(brought to you by FromDC2Iowa.blogspot.com*)
How did half of our nation’s population – the half that defines itself as conservative or moderate with conservative leanings – come to believe that it was ok to lie on a mortgage application? To put together thousands of loans into securities that were so complex that the printed documentation spanned thousands of pages? To sell a mortgage to a consumer knowing full well they could not pay? To sell a security out the front door to a customer, while shorting it in the next room?-- Karl Denninger, "Remarks of Ticker Guy," Market Ticker, February 26, 2009.
How is it that our government has become so corrupt that Stanford Financial, now accused of a massive fraud spanning more than a decade, gave $250,000 to the Republican Senatorial Campaign – and nearly a million to the Democrats? Their lobbying successfully killed a bill that might have uncovered their alleged fraud years ago – in a Senate Committee. Partly as a consequence, over $8 billion in uninsured CDs held by Americans appears to have disappeared. Someone clearly got the best government money can buy, but it certainly wasn’t us.
How did Congress look the other way while our nation’s leaders – allegedly conservatives themselves – locked senators and representatives in a room one dark September night and predicted the end of the world unless Henry Paulson was given a blank check for $700 billion dollars that this nation did not have and would have to borrow?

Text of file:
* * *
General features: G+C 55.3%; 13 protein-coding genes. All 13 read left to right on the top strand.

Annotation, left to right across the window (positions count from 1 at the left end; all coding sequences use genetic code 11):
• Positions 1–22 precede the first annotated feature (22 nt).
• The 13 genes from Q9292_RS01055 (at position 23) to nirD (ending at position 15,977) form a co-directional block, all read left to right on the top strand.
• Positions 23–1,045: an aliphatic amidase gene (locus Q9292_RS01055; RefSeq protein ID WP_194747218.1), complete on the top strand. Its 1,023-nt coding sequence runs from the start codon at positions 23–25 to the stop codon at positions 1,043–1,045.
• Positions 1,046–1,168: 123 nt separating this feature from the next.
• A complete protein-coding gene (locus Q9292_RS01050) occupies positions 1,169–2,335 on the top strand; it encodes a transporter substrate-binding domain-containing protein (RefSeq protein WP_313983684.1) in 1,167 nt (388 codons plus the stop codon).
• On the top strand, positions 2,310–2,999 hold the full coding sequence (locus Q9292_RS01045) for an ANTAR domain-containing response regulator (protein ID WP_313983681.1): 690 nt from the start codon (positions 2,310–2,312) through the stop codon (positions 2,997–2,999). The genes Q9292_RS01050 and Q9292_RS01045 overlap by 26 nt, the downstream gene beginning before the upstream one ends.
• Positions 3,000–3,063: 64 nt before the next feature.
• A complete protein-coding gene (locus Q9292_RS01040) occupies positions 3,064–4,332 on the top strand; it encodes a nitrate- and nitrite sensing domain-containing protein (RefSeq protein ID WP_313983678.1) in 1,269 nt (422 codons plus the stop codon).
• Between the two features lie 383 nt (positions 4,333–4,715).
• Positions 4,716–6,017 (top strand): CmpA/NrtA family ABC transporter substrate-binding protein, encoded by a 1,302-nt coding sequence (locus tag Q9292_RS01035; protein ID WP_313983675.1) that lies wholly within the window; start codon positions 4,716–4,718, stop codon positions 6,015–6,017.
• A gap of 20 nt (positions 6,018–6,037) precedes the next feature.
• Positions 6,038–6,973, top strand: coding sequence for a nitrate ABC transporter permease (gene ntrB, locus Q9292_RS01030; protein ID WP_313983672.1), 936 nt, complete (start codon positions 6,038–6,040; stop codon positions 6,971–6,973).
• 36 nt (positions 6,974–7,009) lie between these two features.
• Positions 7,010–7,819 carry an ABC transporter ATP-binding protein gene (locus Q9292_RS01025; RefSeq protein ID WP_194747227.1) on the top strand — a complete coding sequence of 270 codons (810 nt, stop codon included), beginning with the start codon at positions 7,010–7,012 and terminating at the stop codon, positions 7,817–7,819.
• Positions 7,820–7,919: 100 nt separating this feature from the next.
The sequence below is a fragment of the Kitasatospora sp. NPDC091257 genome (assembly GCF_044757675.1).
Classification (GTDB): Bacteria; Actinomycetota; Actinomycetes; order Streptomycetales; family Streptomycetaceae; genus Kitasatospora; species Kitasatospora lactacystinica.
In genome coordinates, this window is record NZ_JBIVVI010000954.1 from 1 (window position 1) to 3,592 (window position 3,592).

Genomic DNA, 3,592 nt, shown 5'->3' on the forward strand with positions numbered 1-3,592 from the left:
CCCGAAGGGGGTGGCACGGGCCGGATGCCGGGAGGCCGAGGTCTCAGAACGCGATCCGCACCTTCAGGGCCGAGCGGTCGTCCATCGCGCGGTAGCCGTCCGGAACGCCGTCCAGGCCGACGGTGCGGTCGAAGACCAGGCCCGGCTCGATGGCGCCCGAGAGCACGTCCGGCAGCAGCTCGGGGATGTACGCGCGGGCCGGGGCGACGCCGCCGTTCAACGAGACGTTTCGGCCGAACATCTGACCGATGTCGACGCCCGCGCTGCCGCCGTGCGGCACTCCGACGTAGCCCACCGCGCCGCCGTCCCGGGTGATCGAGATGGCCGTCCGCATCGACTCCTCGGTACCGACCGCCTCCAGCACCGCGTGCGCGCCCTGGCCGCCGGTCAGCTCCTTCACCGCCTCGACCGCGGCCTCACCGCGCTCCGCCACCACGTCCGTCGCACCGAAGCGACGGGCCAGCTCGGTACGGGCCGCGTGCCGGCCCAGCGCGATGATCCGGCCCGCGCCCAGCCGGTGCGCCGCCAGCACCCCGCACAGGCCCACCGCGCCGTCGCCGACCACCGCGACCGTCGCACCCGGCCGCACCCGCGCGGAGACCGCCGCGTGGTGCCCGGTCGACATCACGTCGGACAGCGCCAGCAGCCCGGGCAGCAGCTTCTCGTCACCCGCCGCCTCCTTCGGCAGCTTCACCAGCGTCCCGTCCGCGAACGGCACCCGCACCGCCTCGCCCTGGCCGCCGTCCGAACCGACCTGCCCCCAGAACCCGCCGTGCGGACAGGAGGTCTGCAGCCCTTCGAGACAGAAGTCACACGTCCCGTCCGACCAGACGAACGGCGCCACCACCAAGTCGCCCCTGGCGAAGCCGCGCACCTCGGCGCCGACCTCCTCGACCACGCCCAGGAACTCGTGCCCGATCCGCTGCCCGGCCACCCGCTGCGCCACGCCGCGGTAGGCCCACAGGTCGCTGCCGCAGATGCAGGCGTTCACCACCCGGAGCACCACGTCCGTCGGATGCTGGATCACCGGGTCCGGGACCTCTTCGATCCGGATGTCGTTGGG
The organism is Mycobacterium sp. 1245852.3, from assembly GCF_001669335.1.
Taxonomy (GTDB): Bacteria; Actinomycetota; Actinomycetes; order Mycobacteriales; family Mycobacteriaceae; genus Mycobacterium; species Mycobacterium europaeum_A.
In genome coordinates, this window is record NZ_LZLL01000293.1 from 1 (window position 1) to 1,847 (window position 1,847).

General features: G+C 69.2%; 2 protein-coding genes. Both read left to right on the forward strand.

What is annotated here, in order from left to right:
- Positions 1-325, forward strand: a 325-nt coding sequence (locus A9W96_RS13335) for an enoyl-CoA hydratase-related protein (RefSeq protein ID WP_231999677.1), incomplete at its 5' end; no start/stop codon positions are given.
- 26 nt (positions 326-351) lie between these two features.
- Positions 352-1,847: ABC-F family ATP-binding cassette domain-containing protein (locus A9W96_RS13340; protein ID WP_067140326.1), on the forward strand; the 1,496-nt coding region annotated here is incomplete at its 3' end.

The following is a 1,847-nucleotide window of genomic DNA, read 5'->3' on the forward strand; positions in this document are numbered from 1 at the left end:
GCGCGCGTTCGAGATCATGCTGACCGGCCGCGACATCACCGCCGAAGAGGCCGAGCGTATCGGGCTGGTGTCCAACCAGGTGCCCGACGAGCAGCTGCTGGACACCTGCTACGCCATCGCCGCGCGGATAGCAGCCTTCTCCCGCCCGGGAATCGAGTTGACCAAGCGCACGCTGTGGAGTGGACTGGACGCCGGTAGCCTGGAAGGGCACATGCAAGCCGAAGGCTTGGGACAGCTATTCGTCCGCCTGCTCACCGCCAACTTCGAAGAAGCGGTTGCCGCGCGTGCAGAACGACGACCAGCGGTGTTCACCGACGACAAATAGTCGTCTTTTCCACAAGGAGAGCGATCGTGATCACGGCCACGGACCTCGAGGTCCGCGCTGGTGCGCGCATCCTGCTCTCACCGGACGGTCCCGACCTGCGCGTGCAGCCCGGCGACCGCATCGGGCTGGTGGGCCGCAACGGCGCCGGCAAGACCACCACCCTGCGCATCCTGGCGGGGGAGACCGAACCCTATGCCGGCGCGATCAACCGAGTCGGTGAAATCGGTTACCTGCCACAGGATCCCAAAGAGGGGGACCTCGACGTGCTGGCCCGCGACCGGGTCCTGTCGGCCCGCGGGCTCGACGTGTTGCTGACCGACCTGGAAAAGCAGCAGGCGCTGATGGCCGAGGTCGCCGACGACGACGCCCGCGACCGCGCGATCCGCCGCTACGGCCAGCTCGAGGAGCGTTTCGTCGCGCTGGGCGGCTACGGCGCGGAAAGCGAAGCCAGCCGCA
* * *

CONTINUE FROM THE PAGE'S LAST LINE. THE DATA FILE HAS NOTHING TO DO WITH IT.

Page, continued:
We have descended the economic slope to where we are today because we, as Americans and conservatives, were willing to tolerate “just one little lie” in the pursuit of profit. As we have now seen, one little lie, repeated often enough, becomes one gigantic mess.
Who is this guy? Some Republican-bashing lefty?
Not at all.
Karl Denninger, with his "The Market Ticker: Commentary on the Capital Markets" blog, is a knowledgeable market analyst and self-professed conservative. He won an award last evening from "Accuracy in Media," AIM, which I knew of years ago when involved with media reform because AIM was then taking aim at what its leader, Reed Irvine, characterized as "the liberal media." The excerpts quoted above are from Denninger's speech to AIM last evening.
Like Denninger, I too think of myself as far more pragmatist than ideologue. There are plenty of directions in which to point fingers, and I -- and apparently Denninger as well -- think it's long past time politicians get beyond the very generous campaign contributions from their "friends" in the financial community and start doing more of that finger pointing. The diversion of focusing on the millions CEOs are spending on parties and planes is only blinding us to the trillions the politicians are continuing to give them. See, Nicholas Johnson, "Why We Should 'Point Fingers' and 'Look Backwards,'" January 13, 2009.
* Why do I put this blog ID at the top of the entry, when you know full well what blog you're reading? Because there are a number of Internet sites that, for whatever reason, simply take the blog entries of others and reproduce them as their own without crediting the source. I don't mind the flattering attention, but would appreciate acknowledgment as the source -- even if I have to embed it myself. -- Nicholas Johnson